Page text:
These areas provide ecosystem services that contribute well to human needs, that is, microclimates, hydrological regulation, tourism and natural resources, among others [8, 9], related to different ecosystems, with wetlands standing out. Coastal wetlands are places of transition between terrestrial and marine ecosystems, salt marshes and/or rivers; They are often limited to inland seas or low-lying intertidal zones [10, 11]. Land use has had many impacts on these ecosystems, mainly affecting their fragmentation, land loss and degradation. Indeed, urban development is considered the most important anthropogenic stressor, responsible for the loss of more than 67% of coastal wetlands, exerting significant effects on aquatic ecosystems in changing the habitat, changing the water quality and other activities [2, 12, 13, 14].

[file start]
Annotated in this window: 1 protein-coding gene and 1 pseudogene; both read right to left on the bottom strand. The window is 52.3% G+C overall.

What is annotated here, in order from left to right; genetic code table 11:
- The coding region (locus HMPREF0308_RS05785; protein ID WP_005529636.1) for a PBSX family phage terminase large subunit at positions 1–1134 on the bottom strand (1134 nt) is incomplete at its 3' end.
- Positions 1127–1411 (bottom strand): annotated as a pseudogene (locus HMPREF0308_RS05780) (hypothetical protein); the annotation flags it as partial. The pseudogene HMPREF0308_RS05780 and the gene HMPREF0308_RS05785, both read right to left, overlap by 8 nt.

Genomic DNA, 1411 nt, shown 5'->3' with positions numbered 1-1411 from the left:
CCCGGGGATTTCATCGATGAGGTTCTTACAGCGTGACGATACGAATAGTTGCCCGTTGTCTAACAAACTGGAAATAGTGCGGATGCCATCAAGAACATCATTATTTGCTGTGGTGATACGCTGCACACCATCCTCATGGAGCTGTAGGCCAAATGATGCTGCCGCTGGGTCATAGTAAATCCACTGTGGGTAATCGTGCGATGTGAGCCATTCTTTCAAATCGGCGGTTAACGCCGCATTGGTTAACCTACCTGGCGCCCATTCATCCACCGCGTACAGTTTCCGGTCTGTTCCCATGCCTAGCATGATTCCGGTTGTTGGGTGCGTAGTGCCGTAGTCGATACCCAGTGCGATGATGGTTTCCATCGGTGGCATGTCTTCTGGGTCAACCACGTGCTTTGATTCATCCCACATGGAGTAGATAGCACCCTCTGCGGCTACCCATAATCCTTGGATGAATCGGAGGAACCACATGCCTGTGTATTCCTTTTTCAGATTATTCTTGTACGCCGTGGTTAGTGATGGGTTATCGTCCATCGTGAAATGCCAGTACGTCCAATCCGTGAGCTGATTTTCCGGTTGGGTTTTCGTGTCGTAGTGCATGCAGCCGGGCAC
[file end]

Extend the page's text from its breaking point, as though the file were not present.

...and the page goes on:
Coastal wetlands are nutrient sinks for the coastal zone, stabilizers (temperature and humidity) and protectors of human settlements from floods, storms and tsunamis [15, 16]. . They are defined as complex ecosystems due to their hydrodynamic characteristics, where they can add fresh water unidirectionally through rain, groundwater or input from rivers and then bidirectionally through the salt water is affected by the sea level, the prevailing winds and the local morphology. to determine salt distribution and stratification. It affects the chemical properties of water [17, 18] and therefore the aquatic biota. Coastal wetlands are classified as biologically diverse and productive systems [19, 20], because they are inhabited by a variety of plants and animals, including hydrophyte plants with species of trees and plants. They provide a basic habitat for epiphyte bacteria, benthic algae, macroinvertebrates, and fishes and often show significant differences in their salinity and physical stress gradients [21, 22]. Macroinvertebrates in these areas provide economic support in parts of the food chain for vertebrates such as amphibians, fish and seabirds [23, 24, 25].